TITLE: Papert 1: Mathophobia, Affect, Physicality, and Love AUTHOR: Eugene Wallingford DATE: August 14, 2017 1:42 PM DESC: ----- BODY: I have finally started reading Mindstorms. I hope to write short reflections as I complete every few pages or anytime I come across something I feel compelled to write about in the moment. This is the first entry in the imagined series. In the introduction, Papert says:
We shall see again and again that the consequences of mathophobia go far beyond obstructing the learning of mathematics and science. The interact with other endemic "cultural toxins", for example, with popular theories of aptitudes, to contaminate peoples' images of themselves as learners. Difficulty with school math is often the first step of an invasive intellectual process that leads us all to define ourselves as bundles of aptitudes and ineptitudes, as being "mathematical" or "not mathematical", "artistic" or "not artistic", "musical" or "not musical", "profound" or "superficial", "intelligent" or "dumb". Thus deficiency becomes identity, and learning is transformed from the early child's free exploration of the world to a chore beset by insecurities and self-imposed restrictions.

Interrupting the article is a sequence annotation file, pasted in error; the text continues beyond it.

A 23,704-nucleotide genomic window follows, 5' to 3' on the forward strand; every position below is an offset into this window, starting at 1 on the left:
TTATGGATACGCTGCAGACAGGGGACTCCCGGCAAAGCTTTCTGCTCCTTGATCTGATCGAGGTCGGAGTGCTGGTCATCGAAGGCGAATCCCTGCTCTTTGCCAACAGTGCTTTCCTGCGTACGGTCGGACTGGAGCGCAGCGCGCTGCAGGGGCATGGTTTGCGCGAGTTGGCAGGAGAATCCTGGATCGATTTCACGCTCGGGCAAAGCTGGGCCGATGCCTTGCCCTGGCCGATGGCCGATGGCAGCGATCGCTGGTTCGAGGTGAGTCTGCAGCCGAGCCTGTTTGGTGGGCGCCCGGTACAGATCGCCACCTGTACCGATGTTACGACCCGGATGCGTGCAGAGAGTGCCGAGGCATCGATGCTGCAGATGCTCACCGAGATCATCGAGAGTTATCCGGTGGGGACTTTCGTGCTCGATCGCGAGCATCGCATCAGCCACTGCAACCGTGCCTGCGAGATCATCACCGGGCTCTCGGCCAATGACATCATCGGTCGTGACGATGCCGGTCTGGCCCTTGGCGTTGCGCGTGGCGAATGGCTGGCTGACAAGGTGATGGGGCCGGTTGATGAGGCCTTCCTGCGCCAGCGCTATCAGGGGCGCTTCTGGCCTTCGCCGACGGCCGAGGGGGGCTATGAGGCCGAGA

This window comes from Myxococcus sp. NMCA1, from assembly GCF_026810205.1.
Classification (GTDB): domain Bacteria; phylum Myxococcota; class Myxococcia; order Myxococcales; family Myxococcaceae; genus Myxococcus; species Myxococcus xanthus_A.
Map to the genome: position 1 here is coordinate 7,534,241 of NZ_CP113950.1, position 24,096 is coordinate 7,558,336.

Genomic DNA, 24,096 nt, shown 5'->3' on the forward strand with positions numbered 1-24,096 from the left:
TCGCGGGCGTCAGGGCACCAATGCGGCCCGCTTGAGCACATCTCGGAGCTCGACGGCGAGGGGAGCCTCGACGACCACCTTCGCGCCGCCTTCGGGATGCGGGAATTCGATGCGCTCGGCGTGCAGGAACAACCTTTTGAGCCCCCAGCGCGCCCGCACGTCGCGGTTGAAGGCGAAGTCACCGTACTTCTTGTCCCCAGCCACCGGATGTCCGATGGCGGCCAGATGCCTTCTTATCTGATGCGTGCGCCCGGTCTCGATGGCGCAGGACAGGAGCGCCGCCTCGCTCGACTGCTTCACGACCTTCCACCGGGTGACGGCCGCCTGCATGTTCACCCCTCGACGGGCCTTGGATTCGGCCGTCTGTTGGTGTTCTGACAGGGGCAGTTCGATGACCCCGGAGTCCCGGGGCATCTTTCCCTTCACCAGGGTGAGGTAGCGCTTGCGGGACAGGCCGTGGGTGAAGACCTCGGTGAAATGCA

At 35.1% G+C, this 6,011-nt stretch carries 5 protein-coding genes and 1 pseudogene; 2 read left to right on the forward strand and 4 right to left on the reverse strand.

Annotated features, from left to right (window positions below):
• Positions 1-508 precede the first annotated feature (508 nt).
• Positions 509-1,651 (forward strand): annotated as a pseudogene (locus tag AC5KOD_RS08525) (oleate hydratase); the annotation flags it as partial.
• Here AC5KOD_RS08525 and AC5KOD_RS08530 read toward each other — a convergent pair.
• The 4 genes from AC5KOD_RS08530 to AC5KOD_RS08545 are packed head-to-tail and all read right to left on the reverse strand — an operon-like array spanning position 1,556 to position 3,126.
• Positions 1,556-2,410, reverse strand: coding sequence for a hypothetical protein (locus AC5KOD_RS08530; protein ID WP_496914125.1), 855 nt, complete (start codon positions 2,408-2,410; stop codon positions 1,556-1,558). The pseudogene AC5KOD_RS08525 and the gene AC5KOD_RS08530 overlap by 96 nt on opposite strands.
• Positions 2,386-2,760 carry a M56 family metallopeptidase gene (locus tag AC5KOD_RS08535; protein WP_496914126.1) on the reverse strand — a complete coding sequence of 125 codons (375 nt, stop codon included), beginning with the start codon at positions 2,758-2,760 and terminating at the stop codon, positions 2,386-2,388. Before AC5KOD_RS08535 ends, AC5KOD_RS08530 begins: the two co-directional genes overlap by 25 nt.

This invasive intellectual process has often deeply affected potential computer science students long before they reach the university. I would love to see Papert's dream made real early enough that young people can imagine being a computer scientist earlier. It's hard to throw of the shackles after they take hold.
The thing that sticks out as I read the first few pages of Mindstorms is its focus on the power of affect in learning. I don't recall conscious attention to my affect having much of a role in my education; it seems I was in a continual state of "cool, I get to learn something". I didn't realize at the time just what good fortune it was to have that as a default orientation. I'm also struck by Papert's focus on the role of physicality in learning, how we often learn best when the knowledge has a concrete manifestation in our world. I'll have to think about this more... Looking back now, abstraction always seemed natural to me. Papert's talk of love -- falling in love with the thing we learn about, but also with the thing we use to learn it -- doesn't surprise me. I know these feelings well, even from the earliest experiences I had in kindergarten. An outside connection that I will revisit: Frank Oppenheimer's exploratorium, an aspiration I learned about from Alan Kay. What would a computational exploratorium look like? -----